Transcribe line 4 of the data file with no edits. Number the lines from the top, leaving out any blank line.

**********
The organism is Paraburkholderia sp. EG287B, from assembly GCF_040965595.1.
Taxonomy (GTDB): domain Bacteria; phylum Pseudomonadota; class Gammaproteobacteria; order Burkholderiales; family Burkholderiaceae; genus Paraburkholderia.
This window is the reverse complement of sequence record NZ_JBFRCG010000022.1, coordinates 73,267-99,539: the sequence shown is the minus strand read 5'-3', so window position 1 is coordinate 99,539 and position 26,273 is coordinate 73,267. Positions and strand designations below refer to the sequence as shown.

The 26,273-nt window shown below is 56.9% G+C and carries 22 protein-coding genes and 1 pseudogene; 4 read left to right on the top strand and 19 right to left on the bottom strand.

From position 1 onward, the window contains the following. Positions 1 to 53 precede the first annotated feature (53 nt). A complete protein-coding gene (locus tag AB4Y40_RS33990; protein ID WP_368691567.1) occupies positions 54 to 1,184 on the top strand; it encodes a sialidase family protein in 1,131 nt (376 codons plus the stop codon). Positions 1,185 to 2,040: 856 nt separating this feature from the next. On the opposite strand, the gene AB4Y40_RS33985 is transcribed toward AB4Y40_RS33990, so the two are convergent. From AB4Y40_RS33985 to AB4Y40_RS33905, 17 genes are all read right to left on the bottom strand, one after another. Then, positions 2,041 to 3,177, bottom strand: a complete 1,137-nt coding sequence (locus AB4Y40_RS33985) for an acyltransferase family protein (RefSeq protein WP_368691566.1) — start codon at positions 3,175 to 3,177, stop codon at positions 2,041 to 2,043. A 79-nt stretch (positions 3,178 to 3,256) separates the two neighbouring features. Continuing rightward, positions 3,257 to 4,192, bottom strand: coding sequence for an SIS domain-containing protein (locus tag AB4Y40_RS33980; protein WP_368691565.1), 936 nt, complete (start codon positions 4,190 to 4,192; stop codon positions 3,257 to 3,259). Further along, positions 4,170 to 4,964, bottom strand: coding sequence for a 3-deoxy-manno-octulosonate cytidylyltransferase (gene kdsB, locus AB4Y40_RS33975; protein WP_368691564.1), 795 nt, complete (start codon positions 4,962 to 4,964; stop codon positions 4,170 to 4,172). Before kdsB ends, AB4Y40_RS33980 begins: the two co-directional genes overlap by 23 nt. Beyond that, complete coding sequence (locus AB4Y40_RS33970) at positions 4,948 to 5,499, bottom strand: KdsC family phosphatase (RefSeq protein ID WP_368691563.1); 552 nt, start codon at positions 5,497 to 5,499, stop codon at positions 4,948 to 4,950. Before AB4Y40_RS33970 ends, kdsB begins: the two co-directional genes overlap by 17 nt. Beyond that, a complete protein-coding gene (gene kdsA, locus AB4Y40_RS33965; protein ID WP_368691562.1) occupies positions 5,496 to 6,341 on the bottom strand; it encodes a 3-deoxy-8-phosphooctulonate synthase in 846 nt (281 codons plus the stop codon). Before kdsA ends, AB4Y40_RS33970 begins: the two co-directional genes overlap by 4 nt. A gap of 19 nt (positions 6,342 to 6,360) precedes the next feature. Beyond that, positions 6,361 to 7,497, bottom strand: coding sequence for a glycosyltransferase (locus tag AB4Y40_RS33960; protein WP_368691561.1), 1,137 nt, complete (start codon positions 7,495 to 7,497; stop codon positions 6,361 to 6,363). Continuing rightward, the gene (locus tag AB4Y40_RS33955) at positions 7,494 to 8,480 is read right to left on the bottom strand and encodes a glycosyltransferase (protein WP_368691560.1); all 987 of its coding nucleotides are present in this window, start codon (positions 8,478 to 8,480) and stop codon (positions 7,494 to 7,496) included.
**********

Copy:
The 26,273-nt window shown below is 56.9% G+C and carries 22 protein-coding genes and 1 pseudogene; 4 read left to right on the top strand and 19 right to left on the bottom strand.